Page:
Welcome to Onfido’s Policy Corner, your regular briefing on key global policy updates from the world of digital identity, AI, and data privacy.
First, let’s dive into a few significant Onfido announcements in the last few weeks. Onfido has acquired Airside, the leading innovator in user-controller digital identity, providing better experiences to millions of travelers on the world’s largest airlines. Read more in our blog about how the partnership is forging the future of digital identity and in Airside's announcement. Across the Atlantic, we are now ETSI certified – demonstrating the strength of Onfido’s identity proofing solution in Europe and offering our customers alignment with EU regulations, interoperability and enhanced security and trust. Learn more here. We have also released a new white paper on KYC in the EU, walking you through the regulations and standards that impact KYC, what the future has in store, and key considerations for businesses conducting KYC now.
In addition, the World Economic Forum released a new white paper on reimagining digital identity focusing on user-controlled decentralized identities that you can read here.
AI Taskforce: The UK Government has announced £100 million of funding for AI taskforce, which is tasked with leading the development of “safe and trustworthy AI.” The Department for Science, Innovation and Technology (DSIT) said that the funding would be earmarked to ensure sovereign capabilities and broad adoption of safe and reliable foundation models. The first pilot programs are expected to be launched in the next six months.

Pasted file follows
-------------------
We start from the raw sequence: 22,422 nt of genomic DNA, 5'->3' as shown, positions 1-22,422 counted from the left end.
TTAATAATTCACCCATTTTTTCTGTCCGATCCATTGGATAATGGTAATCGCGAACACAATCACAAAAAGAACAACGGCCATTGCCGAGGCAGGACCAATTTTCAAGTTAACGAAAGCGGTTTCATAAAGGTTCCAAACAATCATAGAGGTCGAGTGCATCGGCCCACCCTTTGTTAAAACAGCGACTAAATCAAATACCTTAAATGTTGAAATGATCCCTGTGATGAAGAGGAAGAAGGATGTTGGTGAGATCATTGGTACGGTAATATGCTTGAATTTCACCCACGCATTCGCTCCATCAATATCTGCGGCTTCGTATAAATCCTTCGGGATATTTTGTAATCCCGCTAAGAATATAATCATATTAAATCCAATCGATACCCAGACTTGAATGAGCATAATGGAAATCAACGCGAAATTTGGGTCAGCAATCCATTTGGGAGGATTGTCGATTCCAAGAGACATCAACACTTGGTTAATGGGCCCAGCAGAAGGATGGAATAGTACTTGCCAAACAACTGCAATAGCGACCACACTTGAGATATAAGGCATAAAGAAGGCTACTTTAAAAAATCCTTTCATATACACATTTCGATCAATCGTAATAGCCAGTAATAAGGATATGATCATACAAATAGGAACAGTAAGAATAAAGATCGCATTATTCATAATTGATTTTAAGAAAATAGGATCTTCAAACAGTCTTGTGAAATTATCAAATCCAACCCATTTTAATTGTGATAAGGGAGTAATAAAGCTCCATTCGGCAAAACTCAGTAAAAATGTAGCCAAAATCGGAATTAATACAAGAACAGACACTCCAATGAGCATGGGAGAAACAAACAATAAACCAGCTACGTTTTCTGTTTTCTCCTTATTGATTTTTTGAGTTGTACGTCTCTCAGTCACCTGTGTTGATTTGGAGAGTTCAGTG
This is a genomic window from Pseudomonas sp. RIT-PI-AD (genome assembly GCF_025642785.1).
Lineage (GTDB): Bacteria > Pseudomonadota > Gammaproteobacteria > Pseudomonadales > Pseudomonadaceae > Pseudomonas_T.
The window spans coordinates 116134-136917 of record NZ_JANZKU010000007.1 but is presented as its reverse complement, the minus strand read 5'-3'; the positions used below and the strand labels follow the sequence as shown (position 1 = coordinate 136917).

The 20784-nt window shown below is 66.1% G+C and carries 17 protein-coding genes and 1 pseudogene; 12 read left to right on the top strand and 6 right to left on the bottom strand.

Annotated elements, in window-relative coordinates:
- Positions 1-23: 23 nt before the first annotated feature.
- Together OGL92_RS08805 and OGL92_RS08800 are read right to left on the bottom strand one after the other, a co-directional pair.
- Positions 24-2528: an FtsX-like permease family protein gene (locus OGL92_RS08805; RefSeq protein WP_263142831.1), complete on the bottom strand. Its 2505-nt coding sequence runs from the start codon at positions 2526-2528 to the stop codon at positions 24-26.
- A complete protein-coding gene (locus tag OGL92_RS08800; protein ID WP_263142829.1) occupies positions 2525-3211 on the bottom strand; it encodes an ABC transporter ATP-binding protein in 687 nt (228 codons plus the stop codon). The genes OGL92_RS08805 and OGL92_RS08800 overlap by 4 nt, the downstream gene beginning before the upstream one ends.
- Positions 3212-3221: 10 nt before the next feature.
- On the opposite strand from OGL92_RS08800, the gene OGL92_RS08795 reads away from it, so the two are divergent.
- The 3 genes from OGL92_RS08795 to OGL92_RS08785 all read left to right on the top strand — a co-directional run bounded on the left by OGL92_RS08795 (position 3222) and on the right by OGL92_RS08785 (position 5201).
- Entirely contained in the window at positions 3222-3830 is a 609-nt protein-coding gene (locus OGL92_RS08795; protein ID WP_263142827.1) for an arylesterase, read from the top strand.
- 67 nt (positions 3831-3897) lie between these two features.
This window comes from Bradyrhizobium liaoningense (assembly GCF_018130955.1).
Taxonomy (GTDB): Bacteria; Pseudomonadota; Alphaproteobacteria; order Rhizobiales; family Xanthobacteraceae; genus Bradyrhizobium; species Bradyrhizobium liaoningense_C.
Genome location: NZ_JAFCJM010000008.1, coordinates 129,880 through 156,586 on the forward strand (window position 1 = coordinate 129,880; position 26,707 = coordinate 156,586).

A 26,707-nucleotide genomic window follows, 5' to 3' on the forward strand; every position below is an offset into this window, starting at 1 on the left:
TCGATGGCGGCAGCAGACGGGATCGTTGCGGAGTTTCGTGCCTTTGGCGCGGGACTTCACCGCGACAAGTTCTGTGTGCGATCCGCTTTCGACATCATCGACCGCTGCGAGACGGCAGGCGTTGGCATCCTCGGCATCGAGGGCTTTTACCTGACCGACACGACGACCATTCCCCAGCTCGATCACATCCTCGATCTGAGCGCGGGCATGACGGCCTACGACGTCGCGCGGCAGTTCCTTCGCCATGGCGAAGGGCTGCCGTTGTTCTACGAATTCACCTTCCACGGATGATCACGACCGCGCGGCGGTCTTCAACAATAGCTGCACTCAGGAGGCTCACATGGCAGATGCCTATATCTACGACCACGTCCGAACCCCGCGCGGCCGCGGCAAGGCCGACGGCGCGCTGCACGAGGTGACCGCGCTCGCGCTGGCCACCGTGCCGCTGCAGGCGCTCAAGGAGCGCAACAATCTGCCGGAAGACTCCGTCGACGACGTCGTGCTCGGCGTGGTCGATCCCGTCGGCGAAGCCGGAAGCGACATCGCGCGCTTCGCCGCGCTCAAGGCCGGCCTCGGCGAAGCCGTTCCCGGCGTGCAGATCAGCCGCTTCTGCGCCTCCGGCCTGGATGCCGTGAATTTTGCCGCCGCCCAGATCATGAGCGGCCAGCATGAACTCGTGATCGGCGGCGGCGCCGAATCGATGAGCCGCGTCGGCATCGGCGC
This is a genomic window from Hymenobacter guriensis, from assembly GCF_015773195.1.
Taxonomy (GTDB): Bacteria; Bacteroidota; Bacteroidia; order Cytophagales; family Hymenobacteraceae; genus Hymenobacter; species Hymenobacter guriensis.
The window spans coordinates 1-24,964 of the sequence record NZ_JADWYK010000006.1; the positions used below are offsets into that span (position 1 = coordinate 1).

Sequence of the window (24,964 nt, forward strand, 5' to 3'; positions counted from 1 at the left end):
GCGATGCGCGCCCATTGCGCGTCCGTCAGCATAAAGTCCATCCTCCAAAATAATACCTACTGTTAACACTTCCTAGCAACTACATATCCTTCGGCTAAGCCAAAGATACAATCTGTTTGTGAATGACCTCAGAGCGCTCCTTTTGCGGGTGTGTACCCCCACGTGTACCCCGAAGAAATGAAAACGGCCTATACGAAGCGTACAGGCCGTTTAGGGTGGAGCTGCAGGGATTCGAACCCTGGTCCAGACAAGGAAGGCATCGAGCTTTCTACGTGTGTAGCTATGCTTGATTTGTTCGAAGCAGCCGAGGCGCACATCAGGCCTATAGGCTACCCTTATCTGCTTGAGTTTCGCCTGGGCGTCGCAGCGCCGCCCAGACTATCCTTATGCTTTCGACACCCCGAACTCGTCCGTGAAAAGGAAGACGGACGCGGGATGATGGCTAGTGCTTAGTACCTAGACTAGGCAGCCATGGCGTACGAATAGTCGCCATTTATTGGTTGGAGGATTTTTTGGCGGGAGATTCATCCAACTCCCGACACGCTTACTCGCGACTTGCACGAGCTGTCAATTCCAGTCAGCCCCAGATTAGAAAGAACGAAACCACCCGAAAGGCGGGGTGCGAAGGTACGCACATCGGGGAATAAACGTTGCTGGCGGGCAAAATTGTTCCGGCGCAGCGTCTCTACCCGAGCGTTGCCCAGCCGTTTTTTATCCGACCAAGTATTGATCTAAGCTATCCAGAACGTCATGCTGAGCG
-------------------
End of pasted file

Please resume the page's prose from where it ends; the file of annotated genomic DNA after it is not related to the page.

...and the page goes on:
AI international summit: PM Sunak has announced that the UK will host a summit of “like minded countries” on the future of AI later this year. This is another step in the UK asserting its leadership in the tech space and trying to position itself as a middle of the road between the EU and US approaches.
Cybersecurity: The EU Cybersecurity Agency (ENISA) is finalizing a draft certification scheme on cybersecurity requirements for cloud companies. This will be a quasi-voluntary scheme for cloud service providers to be certified against. The latest draft has four assurance levels (basic, substantial, high, high+), the highest of which includes rules preventing a cloud service provider from being controlled by a non-EU entity. Meeting a high+ level of certification would be required for data related to secrets protected by law, for instance deliberations of Government or issues of national defense, as well as data necessary to achieve essential State functions such as maintaining public order or protecting human life and health.
Crypto regulation: The SEC has stepped up its enforcement of crypto with two lawsuits within two days. Meanwhile, Chairman McHenry (House Financial Services Committee) and Chairman GT Thompson (House Agriculture Committee) have introduced legislation giving the SEC and the Commodities Future Trading Commission joint responsibility to regulate digital assets - but at this point House Democrats have not joined the effort. A useful recap of the current state of play can be found here.
NIST mDL project: NIST’s National Cybersecurity Center of Excellence released the final project description for their “Accelerate Adoption of Digital Identities on Mobile Devices” project. They will be publishing a call for interested participants in the Federal Register and selecting on a first-come basis.